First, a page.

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Screenshot from Dudley Speaks For Me directed by Ngardy Conteh George

Dudley Laws 

(1934-2011)

“Voice of the Voiceless”

An early disciple of Pan-Africanist Marcus Garvey, Jamaica-born Laws worked in the labour movement in England before immigrating to Toronto in 1965 where he joined the Jamaican Canadian Association and the Universal Negro Improvement Association, becoming president after the organization changed its name to the Universal African Improvement Association. In response to the Toronto police shooting deaths of Buddy Evans and Albert Johnson in the late 1970s, Laws organized demonstrations and helped found the Black Action Defense Committee (BADC), serving as the face of the organization. His outspoken activism – he called Toronto’s police force the most racist and murderous in North America – made him a target of law enforcement and sometimes alienated him from conservative members of the Black community. In the early 90s, a continued campaign of police harassment (he was arrested five times) culminated in a number of criminal charges alleging immigration violations related to his immigration consulting work. The charges were eventually dismissed.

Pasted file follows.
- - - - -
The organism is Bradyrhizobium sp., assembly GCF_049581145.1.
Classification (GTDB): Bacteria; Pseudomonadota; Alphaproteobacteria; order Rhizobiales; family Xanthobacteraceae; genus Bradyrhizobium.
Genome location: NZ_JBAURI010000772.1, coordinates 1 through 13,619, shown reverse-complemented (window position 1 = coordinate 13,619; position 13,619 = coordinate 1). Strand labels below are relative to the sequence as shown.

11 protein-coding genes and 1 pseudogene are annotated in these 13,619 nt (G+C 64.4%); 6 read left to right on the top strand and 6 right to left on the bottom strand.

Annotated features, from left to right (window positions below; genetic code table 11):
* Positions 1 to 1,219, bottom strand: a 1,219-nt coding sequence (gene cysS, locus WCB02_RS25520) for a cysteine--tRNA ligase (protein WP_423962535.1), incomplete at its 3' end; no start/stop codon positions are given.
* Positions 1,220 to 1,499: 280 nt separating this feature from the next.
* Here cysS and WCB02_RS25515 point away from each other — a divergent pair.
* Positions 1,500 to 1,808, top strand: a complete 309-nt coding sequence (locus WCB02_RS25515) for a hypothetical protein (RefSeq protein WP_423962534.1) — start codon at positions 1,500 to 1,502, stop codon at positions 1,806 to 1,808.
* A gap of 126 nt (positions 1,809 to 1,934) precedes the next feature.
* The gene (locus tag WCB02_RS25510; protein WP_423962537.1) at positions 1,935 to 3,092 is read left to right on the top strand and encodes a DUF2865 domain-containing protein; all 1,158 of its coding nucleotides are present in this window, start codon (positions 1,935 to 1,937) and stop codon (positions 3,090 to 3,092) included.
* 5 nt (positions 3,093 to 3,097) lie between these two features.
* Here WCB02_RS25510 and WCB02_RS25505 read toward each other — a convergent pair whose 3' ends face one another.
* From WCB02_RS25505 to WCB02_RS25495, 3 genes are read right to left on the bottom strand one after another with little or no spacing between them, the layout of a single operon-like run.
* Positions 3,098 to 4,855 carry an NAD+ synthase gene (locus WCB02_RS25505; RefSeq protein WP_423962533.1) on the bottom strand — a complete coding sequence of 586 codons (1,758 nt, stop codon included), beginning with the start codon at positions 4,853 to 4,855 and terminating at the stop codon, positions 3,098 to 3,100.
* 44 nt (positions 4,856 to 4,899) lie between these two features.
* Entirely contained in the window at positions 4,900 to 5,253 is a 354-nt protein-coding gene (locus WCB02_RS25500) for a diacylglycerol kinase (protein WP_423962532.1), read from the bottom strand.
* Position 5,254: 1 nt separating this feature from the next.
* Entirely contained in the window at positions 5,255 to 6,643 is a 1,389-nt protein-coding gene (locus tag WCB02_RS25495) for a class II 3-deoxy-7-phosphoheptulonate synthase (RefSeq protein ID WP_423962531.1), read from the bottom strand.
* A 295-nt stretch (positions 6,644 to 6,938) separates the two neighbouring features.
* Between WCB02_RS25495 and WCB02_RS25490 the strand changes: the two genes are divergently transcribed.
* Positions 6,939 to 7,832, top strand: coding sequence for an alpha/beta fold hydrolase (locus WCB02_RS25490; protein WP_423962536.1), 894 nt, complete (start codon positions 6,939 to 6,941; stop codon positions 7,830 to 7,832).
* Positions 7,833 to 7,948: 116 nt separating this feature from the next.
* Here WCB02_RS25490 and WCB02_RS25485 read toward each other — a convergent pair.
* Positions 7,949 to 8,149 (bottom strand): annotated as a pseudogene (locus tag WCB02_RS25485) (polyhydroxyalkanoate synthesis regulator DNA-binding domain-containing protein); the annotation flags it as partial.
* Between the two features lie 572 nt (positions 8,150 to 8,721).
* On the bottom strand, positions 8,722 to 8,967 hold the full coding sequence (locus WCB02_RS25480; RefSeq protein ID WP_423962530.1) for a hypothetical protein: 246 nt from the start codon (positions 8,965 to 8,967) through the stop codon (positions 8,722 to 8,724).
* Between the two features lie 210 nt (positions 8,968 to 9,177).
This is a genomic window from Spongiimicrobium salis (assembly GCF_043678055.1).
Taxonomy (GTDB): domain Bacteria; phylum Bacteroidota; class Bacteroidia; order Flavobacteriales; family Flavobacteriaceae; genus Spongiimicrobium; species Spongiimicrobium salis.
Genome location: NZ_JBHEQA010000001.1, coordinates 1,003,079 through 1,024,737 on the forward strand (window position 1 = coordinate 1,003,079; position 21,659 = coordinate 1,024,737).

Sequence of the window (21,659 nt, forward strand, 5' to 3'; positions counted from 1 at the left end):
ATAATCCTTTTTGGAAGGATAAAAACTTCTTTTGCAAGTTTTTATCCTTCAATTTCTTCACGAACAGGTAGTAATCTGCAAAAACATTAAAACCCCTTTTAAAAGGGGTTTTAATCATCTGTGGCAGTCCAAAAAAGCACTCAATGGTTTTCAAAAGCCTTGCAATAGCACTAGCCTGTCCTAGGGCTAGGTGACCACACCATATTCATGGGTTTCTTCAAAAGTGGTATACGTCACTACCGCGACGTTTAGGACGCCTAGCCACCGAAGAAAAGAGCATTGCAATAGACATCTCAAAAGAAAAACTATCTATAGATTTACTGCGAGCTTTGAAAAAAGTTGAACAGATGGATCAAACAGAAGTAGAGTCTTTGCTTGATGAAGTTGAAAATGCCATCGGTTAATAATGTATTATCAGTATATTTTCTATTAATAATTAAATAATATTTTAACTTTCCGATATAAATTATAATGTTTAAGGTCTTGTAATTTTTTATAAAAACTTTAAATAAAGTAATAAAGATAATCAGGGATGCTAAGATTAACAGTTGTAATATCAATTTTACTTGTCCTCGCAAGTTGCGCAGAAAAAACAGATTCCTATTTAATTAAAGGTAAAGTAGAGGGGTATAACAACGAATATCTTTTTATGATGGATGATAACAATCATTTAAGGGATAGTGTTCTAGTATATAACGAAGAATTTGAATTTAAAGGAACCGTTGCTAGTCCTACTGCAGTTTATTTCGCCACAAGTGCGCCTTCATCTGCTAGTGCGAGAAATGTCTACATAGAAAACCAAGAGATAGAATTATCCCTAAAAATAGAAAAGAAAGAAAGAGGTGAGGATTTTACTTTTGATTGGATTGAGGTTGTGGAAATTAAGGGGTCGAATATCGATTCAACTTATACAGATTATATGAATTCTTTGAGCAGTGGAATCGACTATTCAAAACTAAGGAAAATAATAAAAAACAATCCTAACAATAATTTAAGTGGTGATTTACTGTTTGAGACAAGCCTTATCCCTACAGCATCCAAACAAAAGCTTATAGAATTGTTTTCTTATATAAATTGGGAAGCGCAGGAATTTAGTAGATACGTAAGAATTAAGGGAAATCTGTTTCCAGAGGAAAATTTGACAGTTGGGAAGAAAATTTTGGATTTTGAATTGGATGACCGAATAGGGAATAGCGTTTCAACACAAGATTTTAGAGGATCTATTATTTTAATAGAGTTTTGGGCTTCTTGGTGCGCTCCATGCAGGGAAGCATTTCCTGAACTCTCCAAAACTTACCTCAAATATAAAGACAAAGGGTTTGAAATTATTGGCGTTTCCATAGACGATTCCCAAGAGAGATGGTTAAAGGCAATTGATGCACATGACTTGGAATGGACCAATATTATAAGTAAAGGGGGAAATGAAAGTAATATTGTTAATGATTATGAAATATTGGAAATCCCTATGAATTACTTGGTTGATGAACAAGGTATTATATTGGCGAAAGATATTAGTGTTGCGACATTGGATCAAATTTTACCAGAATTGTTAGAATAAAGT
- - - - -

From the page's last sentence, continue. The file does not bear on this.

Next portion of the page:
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Screenshot from Charley directed by Laurie Townsend

Charles (Charlie) Conliff Mende Roach 

(1933-2012)

Criminal defence lawyer

Roach immigrated to Canada from Trinidad and Tobago in 1955 to study theology at the University of Saskatchewan. He switched to law and during his early legal career took on human rights cases and represented political asylum seekers from the U.S., including members of the Black Panther Party and Vietnam War resisters, as well as domestic workers facing deportation. He was a driving force behind the creation in 1978 of the Movement of Minority Electors, a group dedicated to encouraging people from racialized communities to run for office. Around that time, he also became a founding member of the Black Action Defense Committee and the group’s legal counsel, following the police shootings of a number of unarmed Black men. Roach’s opposition to the British monarchy would lead to his filing several court challenges to the provision in the Oath of Citizenship requiring swearing allegiance to the Queen. 

Compiled by NOW News department.

Sources: Akua Benjamin Legacy Project 2016, NOW Magazine archives

Watch short films on the activists directed by Sarah Michelle Brown, Sonia Godding Togobo, Ella Cooper, Ngardy Conteh George and Laurie Townsend here.